oru.sePublikationer
Change search
CiteExportLink to record
Permanent link

Direct link
Cite
Citation style
  • apa
  • ieee
  • modern-language-association-8th-edition
  • vancouver
  • Other style
More styles
Language
  • de-DE
  • en-GB
  • en-US
  • fi-FI
  • nn-NO
  • nn-NB
  • sv-SE
  • Other locale
More languages
Output format
  • html
  • text
  • asciidoc
  • rtf
Climate risks and forest practices: Forest owners' acceptance of advice concerning climate change
Örebro University, School of Humanities, Education and Social Sciences. Environmental Sociology Section.ORCID iD: 0000-0001-9274-3634
Örebro University, School of Humanities, Education and Social Sciences. Environmental Sociology Section.ORCID iD: 0000-0001-6735-0011
2016 (English)In: Scandinavian Journal of Forest Research, ISSN 0282-7581, E-ISSN 1651-1891, Vol. 31, no 6, 618-625 p.Article in journal (Refereed) Published
Abstract [en]

Based on qualitative interviews with Swedish forest owners this study focuses on climate change, risk management and forest governance from the perspective of the forest owners. The Swedish forest governance system has undergone extensive deregulation, with the result that social norms and knowledge dissemination are seen by the state as important means of influencing forest owners' understandings and practices. Drawing on Foucault's concept of governmentality this study contributes knowledge on how forest owners understand and manage climate-related risk and their acceptance of advice. From the interview study, three main conclusions can be drawn: (1) forest owners' considerations largely concern ordinary forestry activities; (2) knowledge about forest management and climate adaptation combines experiences and ideas from various sources; and (3) risk awareness and knowledge of “best practices” are not enough to ensure change in forestry practices. The results of this study show that the forest owners have to be selective and negotiate about what knowledge to consider relevant and meaningful for their own forest practice. Accordingly, local forest management can be understood as situated in a web of multifarious interests, claims, concerns and knowledges, where climate change adaptation is but one of several aspects that forest owners have to consider.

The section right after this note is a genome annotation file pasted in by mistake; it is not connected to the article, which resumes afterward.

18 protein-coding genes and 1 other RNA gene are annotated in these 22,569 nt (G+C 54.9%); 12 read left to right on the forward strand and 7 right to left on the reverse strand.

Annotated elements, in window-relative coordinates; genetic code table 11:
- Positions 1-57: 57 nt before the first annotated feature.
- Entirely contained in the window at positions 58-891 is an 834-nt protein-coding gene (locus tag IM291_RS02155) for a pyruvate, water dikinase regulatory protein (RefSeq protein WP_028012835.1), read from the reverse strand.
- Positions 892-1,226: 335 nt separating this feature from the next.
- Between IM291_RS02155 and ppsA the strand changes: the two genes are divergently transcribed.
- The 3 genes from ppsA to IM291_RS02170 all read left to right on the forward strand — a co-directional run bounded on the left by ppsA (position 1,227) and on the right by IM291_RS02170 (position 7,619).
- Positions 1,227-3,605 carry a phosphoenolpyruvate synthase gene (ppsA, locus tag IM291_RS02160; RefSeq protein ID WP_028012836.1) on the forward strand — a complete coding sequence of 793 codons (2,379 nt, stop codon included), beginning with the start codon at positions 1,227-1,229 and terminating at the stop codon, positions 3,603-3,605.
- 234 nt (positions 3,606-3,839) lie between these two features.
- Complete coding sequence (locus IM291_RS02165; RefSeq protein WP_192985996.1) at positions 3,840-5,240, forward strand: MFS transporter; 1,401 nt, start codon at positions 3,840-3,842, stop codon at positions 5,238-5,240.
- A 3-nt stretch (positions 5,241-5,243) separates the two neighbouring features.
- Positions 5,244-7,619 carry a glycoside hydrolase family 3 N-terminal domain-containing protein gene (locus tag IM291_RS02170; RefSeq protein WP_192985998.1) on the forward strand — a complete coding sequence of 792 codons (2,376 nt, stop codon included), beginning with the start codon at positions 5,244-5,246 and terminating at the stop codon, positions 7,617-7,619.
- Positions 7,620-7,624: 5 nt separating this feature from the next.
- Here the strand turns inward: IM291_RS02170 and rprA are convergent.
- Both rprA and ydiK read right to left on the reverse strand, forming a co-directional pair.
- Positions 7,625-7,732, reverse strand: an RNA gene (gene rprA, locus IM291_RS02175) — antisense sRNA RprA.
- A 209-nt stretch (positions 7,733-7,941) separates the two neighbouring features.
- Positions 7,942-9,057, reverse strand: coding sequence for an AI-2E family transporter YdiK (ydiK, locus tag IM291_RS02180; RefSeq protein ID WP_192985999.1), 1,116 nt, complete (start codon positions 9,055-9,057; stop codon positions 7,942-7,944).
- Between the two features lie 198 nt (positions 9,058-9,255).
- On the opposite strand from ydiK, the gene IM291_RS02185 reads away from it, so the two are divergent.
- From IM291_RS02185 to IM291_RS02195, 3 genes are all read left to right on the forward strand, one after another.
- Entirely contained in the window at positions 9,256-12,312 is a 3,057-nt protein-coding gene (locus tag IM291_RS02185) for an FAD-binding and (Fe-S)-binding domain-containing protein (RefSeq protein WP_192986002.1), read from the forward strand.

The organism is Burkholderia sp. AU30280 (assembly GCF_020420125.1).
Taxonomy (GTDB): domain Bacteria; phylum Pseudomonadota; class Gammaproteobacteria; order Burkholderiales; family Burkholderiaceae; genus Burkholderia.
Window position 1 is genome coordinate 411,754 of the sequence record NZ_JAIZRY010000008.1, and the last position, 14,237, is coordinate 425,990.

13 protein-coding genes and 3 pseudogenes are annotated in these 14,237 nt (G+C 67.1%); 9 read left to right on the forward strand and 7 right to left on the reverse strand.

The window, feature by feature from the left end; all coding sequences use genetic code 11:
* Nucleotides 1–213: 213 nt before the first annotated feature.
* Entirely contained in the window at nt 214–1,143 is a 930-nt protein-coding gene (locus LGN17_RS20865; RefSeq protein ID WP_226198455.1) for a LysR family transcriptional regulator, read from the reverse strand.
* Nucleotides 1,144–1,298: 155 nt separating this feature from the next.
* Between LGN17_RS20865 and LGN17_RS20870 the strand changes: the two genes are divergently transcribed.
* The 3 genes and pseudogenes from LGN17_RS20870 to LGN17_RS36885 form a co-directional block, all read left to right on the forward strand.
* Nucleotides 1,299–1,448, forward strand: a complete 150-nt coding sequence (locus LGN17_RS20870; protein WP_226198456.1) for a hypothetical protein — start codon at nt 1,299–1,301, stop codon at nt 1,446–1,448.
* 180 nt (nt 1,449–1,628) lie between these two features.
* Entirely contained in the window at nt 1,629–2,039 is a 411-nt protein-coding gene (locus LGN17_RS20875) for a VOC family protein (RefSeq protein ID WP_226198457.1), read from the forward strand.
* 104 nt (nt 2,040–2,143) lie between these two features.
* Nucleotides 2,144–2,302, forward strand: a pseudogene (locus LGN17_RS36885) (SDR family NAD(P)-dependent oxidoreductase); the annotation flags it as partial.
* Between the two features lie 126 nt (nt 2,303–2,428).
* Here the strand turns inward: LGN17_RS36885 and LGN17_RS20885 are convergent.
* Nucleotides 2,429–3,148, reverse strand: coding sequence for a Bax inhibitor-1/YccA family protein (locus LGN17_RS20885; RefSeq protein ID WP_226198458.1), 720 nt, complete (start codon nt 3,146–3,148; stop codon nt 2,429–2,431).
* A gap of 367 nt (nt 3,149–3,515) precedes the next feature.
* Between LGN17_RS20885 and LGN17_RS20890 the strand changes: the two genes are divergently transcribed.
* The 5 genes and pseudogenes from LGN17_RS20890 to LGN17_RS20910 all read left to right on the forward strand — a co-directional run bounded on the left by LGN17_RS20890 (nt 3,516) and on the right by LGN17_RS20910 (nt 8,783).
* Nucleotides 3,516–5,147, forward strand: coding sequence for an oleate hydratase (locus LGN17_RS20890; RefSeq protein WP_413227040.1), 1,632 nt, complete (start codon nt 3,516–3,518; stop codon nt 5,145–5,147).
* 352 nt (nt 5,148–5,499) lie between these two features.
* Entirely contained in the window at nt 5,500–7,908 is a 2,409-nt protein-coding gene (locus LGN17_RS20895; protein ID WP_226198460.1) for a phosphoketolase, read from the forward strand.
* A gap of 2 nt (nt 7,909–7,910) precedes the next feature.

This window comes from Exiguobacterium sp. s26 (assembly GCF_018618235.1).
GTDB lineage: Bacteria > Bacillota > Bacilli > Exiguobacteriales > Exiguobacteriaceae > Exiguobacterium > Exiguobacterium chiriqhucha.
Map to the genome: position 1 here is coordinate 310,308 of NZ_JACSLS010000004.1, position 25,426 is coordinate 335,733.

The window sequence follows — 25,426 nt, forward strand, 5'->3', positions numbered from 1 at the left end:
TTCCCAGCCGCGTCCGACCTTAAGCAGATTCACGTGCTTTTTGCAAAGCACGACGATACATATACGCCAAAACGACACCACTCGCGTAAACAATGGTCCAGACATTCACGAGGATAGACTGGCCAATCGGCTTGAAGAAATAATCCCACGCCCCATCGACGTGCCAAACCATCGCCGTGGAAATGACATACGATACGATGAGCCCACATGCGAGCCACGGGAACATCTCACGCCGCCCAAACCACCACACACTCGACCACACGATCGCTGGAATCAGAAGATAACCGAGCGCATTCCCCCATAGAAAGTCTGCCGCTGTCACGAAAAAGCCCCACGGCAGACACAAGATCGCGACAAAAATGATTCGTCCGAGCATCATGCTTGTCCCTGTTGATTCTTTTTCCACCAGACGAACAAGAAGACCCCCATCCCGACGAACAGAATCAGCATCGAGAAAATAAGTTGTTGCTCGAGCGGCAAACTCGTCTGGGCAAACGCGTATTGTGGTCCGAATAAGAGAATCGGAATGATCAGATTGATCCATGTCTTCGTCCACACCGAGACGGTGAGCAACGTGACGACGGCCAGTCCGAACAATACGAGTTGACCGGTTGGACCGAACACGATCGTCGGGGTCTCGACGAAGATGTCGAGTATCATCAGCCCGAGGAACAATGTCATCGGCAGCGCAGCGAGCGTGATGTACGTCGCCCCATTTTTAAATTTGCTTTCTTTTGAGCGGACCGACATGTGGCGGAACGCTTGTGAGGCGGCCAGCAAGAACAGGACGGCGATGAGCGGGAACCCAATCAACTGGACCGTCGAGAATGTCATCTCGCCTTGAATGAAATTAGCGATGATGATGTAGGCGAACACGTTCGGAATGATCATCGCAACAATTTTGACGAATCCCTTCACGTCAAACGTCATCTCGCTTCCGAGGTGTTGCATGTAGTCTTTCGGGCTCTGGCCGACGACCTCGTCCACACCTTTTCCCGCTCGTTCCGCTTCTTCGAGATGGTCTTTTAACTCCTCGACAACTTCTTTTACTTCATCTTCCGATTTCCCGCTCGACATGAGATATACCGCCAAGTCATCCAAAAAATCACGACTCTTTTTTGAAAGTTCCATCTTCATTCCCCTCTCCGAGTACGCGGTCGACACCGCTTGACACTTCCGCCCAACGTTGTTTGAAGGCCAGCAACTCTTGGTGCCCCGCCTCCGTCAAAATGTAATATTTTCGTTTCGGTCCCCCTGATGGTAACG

Place, publisher, year, edition, pages
Taylor & Francis Group, 2016. Vol. 31, no 6, 618-625 p.
Keyword [en]
Forestry, governmentality, advisory practices, risk, climate change, adaptation
National Category
Sociology
Research subject
Sociology
Identifiers
URN: urn:nbn:se:oru:diva-51706DOI: 10.1080/02827581.2015.1134648ISI: 000380544600009Scopus ID: 2-s2.0-84955095168OAI: oai:DiVA.org:oru-51706DiVA: diva2:953882
Available from: 2016-08-19 Created: 2016-08-19 Last updated: 2017-10-17Bibliographically approved

Open Access in DiVA

No full text

Other links

Publisher's full textScopus

Search in DiVA

By author/editor
Uggla, YlvaLidskog, Rolf
By organisation
School of Humanities, Education and Social Sciences
In the same journal
Scandinavian Journal of Forest Research
Sociology

Search outside of DiVA

GoogleGoogle Scholar

Altmetric score

Total: 161 hits
CiteExportLink to record
Permanent link

Direct link
Cite
Citation style
  • apa
  • ieee
  • modern-language-association-8th-edition
  • vancouver
  • Other style
More styles
Language
  • de-DE
  • en-GB
  • en-US
  • fi-FI
  • nn-NO
  • nn-NB
  • sv-SE
  • Other locale
More languages
Output format
  • html
  • text
  • asciidoc
  • rtf